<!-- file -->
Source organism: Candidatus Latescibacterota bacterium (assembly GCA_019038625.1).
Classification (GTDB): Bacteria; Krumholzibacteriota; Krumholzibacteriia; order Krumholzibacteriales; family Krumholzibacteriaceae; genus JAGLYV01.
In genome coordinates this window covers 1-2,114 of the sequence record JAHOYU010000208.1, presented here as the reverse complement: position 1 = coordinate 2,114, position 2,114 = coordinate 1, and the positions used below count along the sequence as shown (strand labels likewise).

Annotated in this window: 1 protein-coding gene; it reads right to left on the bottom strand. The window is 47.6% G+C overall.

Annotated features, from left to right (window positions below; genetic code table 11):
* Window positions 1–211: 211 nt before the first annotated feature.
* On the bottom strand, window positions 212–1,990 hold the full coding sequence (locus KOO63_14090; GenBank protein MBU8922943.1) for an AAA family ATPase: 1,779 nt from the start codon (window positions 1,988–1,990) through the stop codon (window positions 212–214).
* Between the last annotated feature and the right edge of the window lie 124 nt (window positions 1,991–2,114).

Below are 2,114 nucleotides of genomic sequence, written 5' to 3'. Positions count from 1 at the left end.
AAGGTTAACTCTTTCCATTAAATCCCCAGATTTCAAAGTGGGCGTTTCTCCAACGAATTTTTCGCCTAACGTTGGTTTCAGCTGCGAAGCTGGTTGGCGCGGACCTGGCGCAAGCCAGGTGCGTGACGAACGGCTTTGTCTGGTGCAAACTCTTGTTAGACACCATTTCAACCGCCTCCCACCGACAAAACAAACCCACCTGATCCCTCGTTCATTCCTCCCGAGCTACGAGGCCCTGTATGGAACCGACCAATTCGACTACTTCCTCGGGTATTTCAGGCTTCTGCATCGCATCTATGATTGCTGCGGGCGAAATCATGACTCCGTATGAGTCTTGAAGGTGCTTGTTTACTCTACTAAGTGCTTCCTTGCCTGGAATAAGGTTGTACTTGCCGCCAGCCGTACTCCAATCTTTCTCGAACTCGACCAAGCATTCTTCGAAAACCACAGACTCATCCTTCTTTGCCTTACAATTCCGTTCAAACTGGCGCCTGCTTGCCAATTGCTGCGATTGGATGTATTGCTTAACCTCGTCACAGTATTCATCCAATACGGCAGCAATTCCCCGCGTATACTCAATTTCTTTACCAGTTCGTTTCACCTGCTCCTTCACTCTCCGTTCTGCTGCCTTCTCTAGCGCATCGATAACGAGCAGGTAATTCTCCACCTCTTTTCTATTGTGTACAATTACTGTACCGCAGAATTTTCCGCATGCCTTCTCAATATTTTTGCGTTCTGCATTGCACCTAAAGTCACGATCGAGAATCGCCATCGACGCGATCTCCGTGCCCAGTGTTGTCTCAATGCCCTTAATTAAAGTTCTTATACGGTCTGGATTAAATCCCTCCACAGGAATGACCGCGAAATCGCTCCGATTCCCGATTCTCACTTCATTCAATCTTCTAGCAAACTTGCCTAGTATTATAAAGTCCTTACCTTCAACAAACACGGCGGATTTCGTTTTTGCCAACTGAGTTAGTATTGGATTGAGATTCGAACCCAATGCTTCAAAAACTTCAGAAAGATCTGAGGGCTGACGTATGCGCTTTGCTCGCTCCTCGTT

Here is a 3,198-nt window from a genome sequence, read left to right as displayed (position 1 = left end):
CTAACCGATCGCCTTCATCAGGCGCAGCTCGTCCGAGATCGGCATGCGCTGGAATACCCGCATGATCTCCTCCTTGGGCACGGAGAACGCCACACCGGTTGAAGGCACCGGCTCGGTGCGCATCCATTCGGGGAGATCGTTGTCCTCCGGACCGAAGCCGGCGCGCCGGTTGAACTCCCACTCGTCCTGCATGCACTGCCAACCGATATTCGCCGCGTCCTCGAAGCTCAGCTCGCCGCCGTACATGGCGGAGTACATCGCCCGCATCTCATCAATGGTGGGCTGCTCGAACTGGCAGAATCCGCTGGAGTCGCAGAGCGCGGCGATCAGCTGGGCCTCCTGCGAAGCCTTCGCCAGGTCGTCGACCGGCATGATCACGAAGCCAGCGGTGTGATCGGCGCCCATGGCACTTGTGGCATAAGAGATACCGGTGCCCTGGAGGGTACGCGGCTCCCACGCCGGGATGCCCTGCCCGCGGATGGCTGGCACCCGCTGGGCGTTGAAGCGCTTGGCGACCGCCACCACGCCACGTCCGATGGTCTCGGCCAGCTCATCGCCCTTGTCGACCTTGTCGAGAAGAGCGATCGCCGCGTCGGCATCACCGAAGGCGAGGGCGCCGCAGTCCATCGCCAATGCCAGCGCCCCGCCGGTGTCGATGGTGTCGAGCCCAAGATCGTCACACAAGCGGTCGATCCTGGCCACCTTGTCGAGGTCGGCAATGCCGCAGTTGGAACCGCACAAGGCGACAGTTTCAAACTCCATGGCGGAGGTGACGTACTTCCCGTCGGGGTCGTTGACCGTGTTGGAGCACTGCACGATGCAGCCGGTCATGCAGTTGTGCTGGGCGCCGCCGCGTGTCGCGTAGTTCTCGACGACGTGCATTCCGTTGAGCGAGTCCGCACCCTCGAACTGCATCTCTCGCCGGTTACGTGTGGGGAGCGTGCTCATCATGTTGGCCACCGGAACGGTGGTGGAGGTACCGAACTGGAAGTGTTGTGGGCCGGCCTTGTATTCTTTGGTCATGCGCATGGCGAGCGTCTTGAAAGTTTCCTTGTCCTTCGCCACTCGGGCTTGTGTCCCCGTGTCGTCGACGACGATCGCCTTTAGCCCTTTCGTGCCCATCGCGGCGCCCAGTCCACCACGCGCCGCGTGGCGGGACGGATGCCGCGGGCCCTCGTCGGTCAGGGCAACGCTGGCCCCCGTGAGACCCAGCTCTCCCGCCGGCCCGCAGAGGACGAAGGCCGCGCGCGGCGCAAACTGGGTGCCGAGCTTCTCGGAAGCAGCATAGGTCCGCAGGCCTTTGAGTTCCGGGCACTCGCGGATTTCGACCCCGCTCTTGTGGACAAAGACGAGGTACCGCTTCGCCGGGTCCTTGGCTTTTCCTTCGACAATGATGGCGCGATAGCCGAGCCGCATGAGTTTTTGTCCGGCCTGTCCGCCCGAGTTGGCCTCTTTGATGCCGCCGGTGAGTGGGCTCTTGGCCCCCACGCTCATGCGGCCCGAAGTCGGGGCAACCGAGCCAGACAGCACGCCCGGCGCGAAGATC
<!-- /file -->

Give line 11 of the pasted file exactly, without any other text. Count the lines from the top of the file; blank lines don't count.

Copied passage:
Here is a 3,198-nt window from a genome sequence, read left to right as displayed (position 1 = left end):